“Ah, now. I bet you remember Josh. You were a tiny kitty when he came here. And he liked you, so he did. He picked you up and sat you on his knee there. I think you liked him too. OK, so, it’s dinner time, I suppose. What shall we have tonight?” Sean scooped up the cat with one hand and continued to stroke him with the other, walking through to the kitchen, turning on lights as he went.
Whilst Sean stood in the doorway to his room, pondering over what he was to do about the lack of bedding (a lone, bare pillow was the sum total soft furnishings), a student emerged from the next room along, quietly closed his door, checked that it was locked, moved to walk away, went back and checked again, before heading in Sean’s direction. The other student―young-looking and pale with foppish blonde hair―gave Sean a very brief smile on his way past.
“Hello,” Sean said, continuing to watch him all along the corridor, until he reached the door to the stairs. At the last second Sean called, “Excuse me.”
The other student stopped and turned around.
“Sorry to bother you, but do you know if there’s a linen store where I can get some blankets?”
The other student frowned thoughtfully, making his way back. “You’re supposed to bring your own,” he said.
“Ah.” Sean put his rucksack down.
“You’re from Derry?”
“That’s right,” Sean said, suitably impressed. The other student was seemingly perplexed by this. “I wouldn’t have expected an Englishman to know the accent.”
The other student shrugged. “It’s on the news a lot at the moment, and it’s very distinct.”
“Ah, right. I’m Sean, by the way.” He held out his hand. “Sean Tierney.”
“Josh Sandison,” Josh responded, accepting the big rough hand of friendship extended to him. He glanced down, observing the calluses. Sean retracted his hand self-consciously.
“I’ve been working in a wood yard for the past three years,” he explained. “The place went out of business, so I’m here. With no blankets.” Sean eyed his bare room again and scratched his head. “I need to find a bank and a shop. Any ideas?”
Josh hadn’t explored the local area since he’d got drenched outside the phone box on his first night, but he did know where the shops and the bank were. “Yes. I’ll walk down with you.”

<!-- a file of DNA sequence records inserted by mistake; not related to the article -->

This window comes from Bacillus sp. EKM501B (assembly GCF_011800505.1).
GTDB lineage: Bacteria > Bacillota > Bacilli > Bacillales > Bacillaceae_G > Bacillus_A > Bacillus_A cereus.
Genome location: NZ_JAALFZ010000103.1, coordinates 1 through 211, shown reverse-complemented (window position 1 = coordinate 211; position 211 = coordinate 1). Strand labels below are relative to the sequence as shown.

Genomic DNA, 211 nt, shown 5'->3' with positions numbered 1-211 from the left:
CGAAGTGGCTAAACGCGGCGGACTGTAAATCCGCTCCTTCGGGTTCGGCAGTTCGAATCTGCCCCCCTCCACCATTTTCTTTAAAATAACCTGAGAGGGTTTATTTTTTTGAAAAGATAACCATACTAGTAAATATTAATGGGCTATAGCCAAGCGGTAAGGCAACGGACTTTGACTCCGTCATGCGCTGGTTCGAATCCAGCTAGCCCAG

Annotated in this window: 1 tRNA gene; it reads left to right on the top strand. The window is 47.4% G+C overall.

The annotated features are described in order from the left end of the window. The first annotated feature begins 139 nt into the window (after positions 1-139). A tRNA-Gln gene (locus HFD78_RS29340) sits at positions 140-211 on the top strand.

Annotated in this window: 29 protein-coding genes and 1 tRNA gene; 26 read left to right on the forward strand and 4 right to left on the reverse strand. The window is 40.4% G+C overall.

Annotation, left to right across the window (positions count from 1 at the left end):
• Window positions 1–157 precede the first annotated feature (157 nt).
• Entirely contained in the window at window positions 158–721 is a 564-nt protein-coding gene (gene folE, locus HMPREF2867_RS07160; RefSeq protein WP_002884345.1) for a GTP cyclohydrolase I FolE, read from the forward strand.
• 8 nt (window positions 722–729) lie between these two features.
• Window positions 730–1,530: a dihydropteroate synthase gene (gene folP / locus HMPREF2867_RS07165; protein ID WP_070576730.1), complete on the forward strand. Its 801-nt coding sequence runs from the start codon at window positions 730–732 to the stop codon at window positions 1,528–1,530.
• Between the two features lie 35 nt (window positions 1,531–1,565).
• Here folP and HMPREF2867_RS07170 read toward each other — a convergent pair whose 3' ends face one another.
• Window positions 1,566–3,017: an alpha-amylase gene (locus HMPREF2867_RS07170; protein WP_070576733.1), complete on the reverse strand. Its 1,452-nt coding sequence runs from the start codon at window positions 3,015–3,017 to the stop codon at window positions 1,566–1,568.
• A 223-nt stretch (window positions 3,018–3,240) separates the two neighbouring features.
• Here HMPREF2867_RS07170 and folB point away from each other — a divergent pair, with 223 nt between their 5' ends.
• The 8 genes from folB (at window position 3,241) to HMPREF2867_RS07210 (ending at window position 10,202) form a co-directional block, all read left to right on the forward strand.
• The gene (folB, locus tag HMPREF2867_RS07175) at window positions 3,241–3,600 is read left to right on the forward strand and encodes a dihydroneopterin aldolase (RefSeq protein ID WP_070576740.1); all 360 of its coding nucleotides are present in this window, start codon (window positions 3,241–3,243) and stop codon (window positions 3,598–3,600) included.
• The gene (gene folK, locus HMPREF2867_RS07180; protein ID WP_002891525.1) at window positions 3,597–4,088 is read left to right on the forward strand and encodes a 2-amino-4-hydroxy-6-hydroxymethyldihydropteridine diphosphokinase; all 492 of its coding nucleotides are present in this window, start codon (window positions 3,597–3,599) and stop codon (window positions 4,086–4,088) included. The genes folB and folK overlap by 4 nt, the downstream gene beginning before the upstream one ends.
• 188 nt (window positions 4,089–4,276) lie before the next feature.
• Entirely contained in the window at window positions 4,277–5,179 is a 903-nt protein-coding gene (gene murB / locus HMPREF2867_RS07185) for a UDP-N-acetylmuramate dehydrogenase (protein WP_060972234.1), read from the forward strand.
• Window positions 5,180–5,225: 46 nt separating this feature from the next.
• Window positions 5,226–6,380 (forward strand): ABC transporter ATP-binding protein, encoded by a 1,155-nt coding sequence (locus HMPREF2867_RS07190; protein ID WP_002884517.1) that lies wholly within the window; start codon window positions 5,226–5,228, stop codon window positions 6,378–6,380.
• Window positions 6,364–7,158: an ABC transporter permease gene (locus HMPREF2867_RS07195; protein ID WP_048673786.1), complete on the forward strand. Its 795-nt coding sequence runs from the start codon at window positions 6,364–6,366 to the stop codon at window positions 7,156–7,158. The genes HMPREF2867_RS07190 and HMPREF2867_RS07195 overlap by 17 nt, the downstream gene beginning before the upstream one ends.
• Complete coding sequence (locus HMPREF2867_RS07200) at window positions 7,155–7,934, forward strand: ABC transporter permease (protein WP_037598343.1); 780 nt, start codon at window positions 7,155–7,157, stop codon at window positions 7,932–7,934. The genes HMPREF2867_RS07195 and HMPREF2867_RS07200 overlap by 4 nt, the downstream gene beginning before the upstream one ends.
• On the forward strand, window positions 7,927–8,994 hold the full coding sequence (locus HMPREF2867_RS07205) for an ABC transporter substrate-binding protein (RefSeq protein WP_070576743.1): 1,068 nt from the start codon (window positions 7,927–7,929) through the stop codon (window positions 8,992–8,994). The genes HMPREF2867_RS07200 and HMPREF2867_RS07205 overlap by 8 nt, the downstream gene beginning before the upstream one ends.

“Don’t worry. If you can just point me in the right direction―I’m sure you’ve better things to do.”
“Not really. Come on.”
Sean left his bag in his room, locked the door and the two of them headed off-campus together.
“What are you studying?” Sean asked.
“Psychology,” Josh responded.
“Great. Me too…”
In The Stars Part I
“So I watched a bit of that crime drama nonsense,” Sean said, blasé.
“OK?” Shaunna queried.
“Yes, I suppose it was. He’s not a bad little actor, that husband-ex-husband of yours.”
“Huh? Oh, yeah.” Shaunna was distracted by the two young men sitting across from them, both sucking hard at their straws and experiencing the same lack of success she had encountered on her first visit. “Why?”
“Why what? Suffer the pain of the yoghurt not-smoothies?”
“No. Why give a compliment and make it sound so condescending?”
“Did I?” Sean pretended to be surprised. “It was unintentional.”
“Hmm. Says you.”
Their drinks arrived.
“They’re quite hot,” said the Milky’s maid. It was written on her apron: Amy, Milky’s Maid.
“OK. Thanks.” Shaunna carefully pulled the glass close to her and put her hands around it. Amy the Milky’s Maid wasn’t wrong. Shaunna moved her hands away. Amy placed the second glass down.
“Thanks.” Sean used the paper napkin to manoeuvre his glass along the table.
Their ‘maid’ nodded politely and returned to her position behind the counter.
“Yes, so was it well received?” Sean asked.
“The TV show? Did the reviewers like it?”
“Yeah, I think so. We don’t talk about it.”
Sean gave her an enquiring look.
“It’s his job. If he worked in telesales, he wouldn’t come home and tell me all the ins and outs of it.”
“I take your point. But it’s not exactly your run-of-the-mill kind of occupation, is it?”
Shaunna shrugged. “He’s always been an actor. It’s pretty run-of-the-mill to us.”
Sean acquiesced. “And how are you doing?”
“Yeah. I’m doing OK. You?”
“Fine, fine. What’ve you been up to?”
“Not a lot. Working, mostly.”
“Me, too.” Sean tried his drink. Still too hot. “Shall we start again?”
Shaunna laughed dolefully. “Yeah.”
“And how are you doing?”
“Feckin’ terrible. What’ve you been up to?”
Thanks for reading!